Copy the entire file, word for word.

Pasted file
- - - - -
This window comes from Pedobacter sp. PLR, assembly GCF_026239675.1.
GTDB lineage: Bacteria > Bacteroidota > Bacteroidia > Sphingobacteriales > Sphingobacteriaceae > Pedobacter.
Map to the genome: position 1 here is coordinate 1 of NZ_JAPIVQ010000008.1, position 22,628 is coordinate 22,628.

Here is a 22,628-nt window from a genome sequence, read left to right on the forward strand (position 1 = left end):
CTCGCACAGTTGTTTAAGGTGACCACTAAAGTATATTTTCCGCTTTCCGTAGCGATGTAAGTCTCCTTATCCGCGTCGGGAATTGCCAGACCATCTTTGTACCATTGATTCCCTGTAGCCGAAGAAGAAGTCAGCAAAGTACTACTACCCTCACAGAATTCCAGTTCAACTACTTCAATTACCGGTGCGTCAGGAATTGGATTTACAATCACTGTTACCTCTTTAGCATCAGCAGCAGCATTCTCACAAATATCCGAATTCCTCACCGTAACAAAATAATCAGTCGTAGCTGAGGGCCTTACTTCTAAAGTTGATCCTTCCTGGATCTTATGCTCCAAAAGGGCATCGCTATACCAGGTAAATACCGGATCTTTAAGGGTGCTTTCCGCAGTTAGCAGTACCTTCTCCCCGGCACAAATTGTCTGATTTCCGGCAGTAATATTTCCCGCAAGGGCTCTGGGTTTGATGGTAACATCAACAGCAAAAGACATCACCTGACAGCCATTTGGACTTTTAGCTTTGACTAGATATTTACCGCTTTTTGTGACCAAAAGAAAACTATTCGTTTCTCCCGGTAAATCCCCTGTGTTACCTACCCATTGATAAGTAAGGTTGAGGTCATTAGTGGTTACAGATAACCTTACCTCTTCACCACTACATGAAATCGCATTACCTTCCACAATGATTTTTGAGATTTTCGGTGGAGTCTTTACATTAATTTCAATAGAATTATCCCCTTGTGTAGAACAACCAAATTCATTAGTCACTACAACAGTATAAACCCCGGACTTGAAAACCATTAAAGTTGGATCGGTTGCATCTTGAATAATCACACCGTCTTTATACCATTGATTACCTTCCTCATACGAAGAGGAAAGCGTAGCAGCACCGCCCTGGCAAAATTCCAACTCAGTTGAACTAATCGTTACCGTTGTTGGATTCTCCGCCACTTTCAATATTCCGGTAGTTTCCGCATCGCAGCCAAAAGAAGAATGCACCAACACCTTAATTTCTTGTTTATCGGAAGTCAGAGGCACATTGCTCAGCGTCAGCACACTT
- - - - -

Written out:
This window comes from Pedobacter sp. PLR, assembly GCF_026239675.1.
GTDB lineage: Bacteria > Bacteroidota > Bacteroidia > Sphingobacteriales > Sphingobacteriaceae > Pedobacter.
Map to the genome: position 1 here is coordinate 1 of NZ_JAPIVQ010000008.1, position 22,628 is coordinate 22,628.

Here is a 22,628-nt window from a genome sequence, read left to right on the forward strand (position 1 = left end):
CTCGCACAGTTGTTTAAGGTGACCACTAAAGTATATTTTCCGCTTTCCGTAGCGATGTAAGTCTCCTTATCCGCGTCGGGAATTGCCAGACCATCTTTGTACCATTGATTCCCTGTAGCCGAAGAAGAAGTCAGCAAAGTACTACTACCCTCACAGAATTCCAGTTCAACTACTTCAATTACCGGTGCGTCAGGAATTGGATTTACAATCACTGTTACCTCTTTAGCATCAGCAGCAGCATTCTCACAAATATCCGAATTCCTCACCGTAACAAAATAATCAGTCGTAGCTGAGGGCCTTACTTCTAAAGTTGATCCTTCCTGGATCTTATGCTCCAAAAGGGCATCGCTATACCAGGTAAATACCGGATCTTTAAGGGTGCTTTCCGCAGTTAGCAGTACCTTCTCCCCGGCACAAATTGTCTGATTTCCGGCAGTAATATTTCCCGCAAGGGCTCTGGGTTTGATGGTAACATCAACAGCAAAAGACATCACCTGACAGCCATTTGGACTTTTAGCTTTGACTAGATATTTACCGCTTTTTGTGACCAAAAGAAAACTATTCGTTTCTCCCGGTAAATCCCCTGTGTTACCTACCCATTGATAAGTAAGGTTGAGGTCATTAGTGGTTACAGATAACCTTACCTCTTCACCACTACATGAAATCGCATTACCTTCCACAATGATTTTTGAGATTTTCGGTGGAGTCTTTACATTAATTTCAATAGAATTATCCCCTTGTGTAGAACAACCAAATTCATTAGTCACTACAACAGTATAAACCCCGGACTTGAAAACCATTAAAGTTGGATCGGTTGCATCTTGAATAATCACACCGTCTTTATACCATTGATTACCTTCCTCATACGAAGAGGAAAGCGTAGCAGCACCGCCCTGGCAAAATTCCAACTCAGTTGAACTAATCGTTACCGTTGTTGGATTCTCCGCCACTTTCAATATTCCGGTAGTTTCCGCATCGCAGCCAAAAGAAGAATGCACCAACACCTTAATTTCTTGTTTATCGGAAGTCAGAGGCACATTGCTCAGCGTCAGCACACTT